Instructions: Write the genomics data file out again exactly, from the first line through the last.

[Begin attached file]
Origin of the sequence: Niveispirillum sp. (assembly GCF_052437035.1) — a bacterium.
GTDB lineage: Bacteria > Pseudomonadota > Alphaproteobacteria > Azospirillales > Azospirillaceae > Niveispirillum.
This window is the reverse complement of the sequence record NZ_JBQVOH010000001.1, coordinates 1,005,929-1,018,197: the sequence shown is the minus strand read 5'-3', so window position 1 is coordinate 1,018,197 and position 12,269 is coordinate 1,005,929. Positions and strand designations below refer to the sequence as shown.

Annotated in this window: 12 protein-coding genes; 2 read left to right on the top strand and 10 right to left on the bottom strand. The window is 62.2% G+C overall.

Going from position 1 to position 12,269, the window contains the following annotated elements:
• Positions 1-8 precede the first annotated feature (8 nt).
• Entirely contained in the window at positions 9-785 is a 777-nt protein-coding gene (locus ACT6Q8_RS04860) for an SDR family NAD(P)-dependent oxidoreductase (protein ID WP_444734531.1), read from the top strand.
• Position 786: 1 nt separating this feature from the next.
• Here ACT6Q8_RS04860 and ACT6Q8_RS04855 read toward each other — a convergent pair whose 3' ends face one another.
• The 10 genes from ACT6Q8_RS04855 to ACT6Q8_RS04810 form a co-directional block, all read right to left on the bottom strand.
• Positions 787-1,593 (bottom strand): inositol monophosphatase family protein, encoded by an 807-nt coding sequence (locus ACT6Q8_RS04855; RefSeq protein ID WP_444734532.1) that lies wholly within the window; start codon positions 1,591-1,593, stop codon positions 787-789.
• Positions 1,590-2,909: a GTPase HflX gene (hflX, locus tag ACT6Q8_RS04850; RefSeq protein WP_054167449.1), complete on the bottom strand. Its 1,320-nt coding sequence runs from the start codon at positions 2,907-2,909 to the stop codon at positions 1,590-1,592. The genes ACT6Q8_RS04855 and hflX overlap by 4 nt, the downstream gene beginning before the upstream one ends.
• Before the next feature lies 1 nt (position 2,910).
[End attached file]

Origin of the sequence: Niveispirillum sp. (assembly GCF_052437035.1) — a bacterium.
GTDB lineage: Bacteria > Pseudomonadota > Alphaproteobacteria > Azospirillales > Azospirillaceae > Niveispirillum.
This window is the reverse complement of the sequence record NZ_JBQVOH010000001.1, coordinates 1,005,929-1,018,197: the sequence shown is the minus strand read 5'-3', so window position 1 is coordinate 1,018,197 and position 12,269 is coordinate 1,005,929. Positions and strand designations below refer to the sequence as shown.

Annotated in this window: 12 protein-coding genes; 2 read left to right on the top strand and 10 right to left on the bottom strand. The window is 62.2% G+C overall.

Going from position 1 to position 12,269, the window contains the following annotated elements:
• Positions 1-8 precede the first annotated feature (8 nt).
• Entirely contained in the window at positions 9-785 is a 777-nt protein-coding gene (locus ACT6Q8_RS04860) for an SDR family NAD(P)-dependent oxidoreductase (protein ID WP_444734531.1), read from the top strand.
• Position 786: 1 nt separating this feature from the next.
• Here ACT6Q8_RS04860 and ACT6Q8_RS04855 read toward each other — a convergent pair whose 3' ends face one another.
• The 10 genes from ACT6Q8_RS04855 to ACT6Q8_RS04810 form a co-directional block, all read right to left on the bottom strand.
• Positions 787-1,593 (bottom strand): inositol monophosphatase family protein, encoded by an 807-nt coding sequence (locus ACT6Q8_RS04855; RefSeq protein ID WP_444734532.1) that lies wholly within the window; start codon positions 1,591-1,593, stop codon positions 787-789.
• Positions 1,590-2,909: a GTPase HflX gene (hflX, locus tag ACT6Q8_RS04850; RefSeq protein WP_054167449.1), complete on the bottom strand. Its 1,320-nt coding sequence runs from the start codon at positions 2,907-2,909 to the stop codon at positions 1,590-1,592. The genes ACT6Q8_RS04855 and hflX overlap by 4 nt, the downstream gene beginning before the upstream one ends.
• Before the next feature lies 1 nt (position 2,910).